Gov’t banks hope on GIIF to accelerate infrastructure dev’t

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After government failing on two consecutive occasions to make an allocation from the Annual Budget Funding Amount (ABFA) to the Ghana Infrastructure Investment Fund (GIIF), it has stated in its 2021 mid-year budget review that it will be banking hopes on the fund to accelerate infrastructure development.

As a result, it is allocating an extra 20 percent of the ABFA – the portion of petroleum revenue used to support government’s budget – into the fund’s coffers.

The Ghana Infrastructure Investment Fund (GIIF) was established to mobilise, manage, coordinate and provide financial resources for investments in infrastructure projects and ease the burden of quasi-public debt on the budget.

Last year, the Public Interest and Accountability Committee (PIAC) expressed worry over the non-allocation of funds to GIFF; saying the development was a contravention of the laws governing the use of oil funds.

It was more worried because the fund made good returns – raking in US$5.5million profit on its investment in the 30-million-dollar Kotoka International Airport (KIA) terminal 3 project in three years.

It seems government took good notice of PIAC’s concerns, as it has announced that it intends to use GIIF as a vehicle under its economic recovery Ghana CARES programme to drive structural transformation through funding for critical infrastructures such as Agenda 111, quality and affordable housing, improved rail and road networks, and ICT infrastructure.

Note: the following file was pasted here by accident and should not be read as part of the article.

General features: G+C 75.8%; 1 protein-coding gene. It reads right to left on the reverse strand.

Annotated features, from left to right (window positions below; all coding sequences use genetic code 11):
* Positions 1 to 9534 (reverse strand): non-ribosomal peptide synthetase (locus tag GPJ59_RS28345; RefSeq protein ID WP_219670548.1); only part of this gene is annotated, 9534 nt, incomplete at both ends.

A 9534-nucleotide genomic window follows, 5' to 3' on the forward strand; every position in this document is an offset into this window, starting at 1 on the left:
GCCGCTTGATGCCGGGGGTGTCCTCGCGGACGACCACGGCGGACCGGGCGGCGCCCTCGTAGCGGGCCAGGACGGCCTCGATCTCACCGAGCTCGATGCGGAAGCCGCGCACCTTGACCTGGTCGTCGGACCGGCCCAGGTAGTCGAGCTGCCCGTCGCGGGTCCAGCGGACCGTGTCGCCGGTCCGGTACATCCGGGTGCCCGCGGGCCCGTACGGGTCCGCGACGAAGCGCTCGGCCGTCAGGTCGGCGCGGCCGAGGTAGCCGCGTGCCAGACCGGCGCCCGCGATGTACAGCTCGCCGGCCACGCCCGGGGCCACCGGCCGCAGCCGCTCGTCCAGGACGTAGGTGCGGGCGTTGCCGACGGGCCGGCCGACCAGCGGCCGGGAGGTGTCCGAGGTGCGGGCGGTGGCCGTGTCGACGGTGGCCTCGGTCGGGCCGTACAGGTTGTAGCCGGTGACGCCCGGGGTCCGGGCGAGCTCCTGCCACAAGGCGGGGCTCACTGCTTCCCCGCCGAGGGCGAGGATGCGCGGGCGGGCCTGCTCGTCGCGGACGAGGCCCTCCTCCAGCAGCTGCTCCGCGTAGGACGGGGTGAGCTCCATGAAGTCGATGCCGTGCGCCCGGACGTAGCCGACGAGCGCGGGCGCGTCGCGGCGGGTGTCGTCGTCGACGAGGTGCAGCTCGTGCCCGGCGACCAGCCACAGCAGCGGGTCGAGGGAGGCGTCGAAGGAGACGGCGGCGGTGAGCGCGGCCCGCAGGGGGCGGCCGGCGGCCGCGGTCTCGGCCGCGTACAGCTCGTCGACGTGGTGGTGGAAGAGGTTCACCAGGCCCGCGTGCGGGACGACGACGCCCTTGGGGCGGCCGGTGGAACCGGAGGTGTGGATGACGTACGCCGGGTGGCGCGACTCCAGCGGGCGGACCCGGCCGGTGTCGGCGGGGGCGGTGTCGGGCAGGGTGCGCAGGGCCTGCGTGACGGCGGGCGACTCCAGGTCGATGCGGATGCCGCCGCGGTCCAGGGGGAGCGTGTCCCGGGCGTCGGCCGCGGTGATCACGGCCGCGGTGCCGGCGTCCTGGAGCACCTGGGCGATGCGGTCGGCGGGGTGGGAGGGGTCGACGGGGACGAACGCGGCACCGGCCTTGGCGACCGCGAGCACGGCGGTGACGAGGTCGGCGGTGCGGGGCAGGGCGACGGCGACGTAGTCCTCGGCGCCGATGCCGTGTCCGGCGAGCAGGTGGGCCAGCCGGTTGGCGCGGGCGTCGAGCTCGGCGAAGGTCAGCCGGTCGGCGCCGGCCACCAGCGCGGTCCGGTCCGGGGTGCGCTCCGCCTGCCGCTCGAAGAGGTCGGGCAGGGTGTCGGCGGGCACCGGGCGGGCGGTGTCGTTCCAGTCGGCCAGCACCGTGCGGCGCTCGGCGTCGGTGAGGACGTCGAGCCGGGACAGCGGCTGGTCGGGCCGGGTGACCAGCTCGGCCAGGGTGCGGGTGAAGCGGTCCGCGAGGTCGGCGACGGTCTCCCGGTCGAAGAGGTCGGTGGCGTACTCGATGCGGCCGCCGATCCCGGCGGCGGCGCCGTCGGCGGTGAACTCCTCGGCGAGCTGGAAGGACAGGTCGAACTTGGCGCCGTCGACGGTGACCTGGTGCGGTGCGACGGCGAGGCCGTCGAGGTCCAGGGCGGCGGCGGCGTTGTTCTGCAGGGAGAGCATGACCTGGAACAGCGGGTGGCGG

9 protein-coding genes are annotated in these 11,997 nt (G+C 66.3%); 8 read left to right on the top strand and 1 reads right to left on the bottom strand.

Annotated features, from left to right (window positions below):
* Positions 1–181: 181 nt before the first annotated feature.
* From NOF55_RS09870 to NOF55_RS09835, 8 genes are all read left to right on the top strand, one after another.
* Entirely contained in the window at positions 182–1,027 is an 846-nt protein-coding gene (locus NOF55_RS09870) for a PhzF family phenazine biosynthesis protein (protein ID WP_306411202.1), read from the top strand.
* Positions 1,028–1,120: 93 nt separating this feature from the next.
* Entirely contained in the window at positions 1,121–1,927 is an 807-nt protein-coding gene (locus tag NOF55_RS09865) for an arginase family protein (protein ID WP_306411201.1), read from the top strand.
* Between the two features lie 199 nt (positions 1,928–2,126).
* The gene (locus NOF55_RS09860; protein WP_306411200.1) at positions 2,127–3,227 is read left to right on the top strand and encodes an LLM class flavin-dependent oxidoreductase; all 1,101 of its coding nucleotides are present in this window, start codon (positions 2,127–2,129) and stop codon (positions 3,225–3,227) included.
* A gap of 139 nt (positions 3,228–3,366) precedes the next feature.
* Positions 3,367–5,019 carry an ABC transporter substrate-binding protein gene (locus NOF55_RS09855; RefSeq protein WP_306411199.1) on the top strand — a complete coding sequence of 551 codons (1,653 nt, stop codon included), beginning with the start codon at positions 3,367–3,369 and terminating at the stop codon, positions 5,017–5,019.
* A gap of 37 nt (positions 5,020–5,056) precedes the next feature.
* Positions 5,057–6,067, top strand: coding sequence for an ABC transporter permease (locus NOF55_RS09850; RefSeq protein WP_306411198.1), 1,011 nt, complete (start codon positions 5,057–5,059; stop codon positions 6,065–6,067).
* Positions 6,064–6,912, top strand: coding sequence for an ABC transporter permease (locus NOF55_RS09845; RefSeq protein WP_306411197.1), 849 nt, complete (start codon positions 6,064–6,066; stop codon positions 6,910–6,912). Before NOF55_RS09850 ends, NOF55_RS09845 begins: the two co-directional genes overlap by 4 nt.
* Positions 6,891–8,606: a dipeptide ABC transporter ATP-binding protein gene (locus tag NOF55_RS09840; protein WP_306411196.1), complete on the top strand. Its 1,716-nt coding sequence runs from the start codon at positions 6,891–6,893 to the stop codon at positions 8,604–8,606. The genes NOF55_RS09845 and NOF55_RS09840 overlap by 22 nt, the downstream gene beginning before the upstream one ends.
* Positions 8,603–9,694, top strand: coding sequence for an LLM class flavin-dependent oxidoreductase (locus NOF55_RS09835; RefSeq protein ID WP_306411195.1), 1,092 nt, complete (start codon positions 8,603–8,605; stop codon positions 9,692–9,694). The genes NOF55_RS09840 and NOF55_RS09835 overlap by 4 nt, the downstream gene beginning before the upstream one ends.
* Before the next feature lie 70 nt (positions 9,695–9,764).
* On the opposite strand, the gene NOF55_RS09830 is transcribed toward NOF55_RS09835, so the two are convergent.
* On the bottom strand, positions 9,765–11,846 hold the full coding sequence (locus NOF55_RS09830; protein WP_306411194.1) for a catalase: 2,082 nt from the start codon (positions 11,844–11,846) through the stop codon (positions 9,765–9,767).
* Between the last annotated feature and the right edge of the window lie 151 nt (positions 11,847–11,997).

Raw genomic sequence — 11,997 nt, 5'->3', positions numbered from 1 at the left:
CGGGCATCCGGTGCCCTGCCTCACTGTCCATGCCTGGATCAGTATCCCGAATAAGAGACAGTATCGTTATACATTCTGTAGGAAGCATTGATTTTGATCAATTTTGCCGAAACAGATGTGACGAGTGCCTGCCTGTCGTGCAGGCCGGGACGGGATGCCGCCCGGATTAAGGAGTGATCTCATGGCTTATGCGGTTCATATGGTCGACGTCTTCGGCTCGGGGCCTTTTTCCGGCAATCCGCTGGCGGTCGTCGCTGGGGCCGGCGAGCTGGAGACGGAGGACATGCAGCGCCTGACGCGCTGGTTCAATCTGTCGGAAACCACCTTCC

Already, GIIF has been a success in restructuring and refinancing expensive debt of the Independent Power Producers in the energy sector, as well as taking an equity position in some cases to help reduce the fiscal burden of overcapacity charges the nation is grappling with.

The finance minister during his presentation of the mid-year budget review stated that, already, the earmarked funds Act has been revised to allow a twenty percent increase in the allocation of ABFA capex to GIIF.

Section 21(4)(b) of the Petroleum Revenue Management (Amendment) Act, 2015 (Act 893), and Section 5(1)(b) of the Ghana Infrastructure Investment Fund Act, 2014 (Act 877), provide that a maximum 25 percent of the amount allocated for Public Investment Expenditure under the ABFA shall be allocated to GIIF for infrastructural development.

The revision means that the allocation to GIFF will see a twenty percent increase.

“Over the last decade, we have witnessed an increasing trend wherein Sovereign Funds have been deployed as catalysts for growth and development in emerging markets such as Asia and the Middle East. This is also beginning to be adopted in Africa, and the government of Ghana intends allowing GIIF to increasingly play a similar role for Ghana.

“Government intends to reduce our infrastructure gap by enabling GIIF to drive sizeable but economically viable infrastructure projects to conclusion, which will also create additional fiscal space for government to operate in,” the minister said.

GIIF, established by Act 877 of 2014, received its first allocation from the ABFA in 2015.

 

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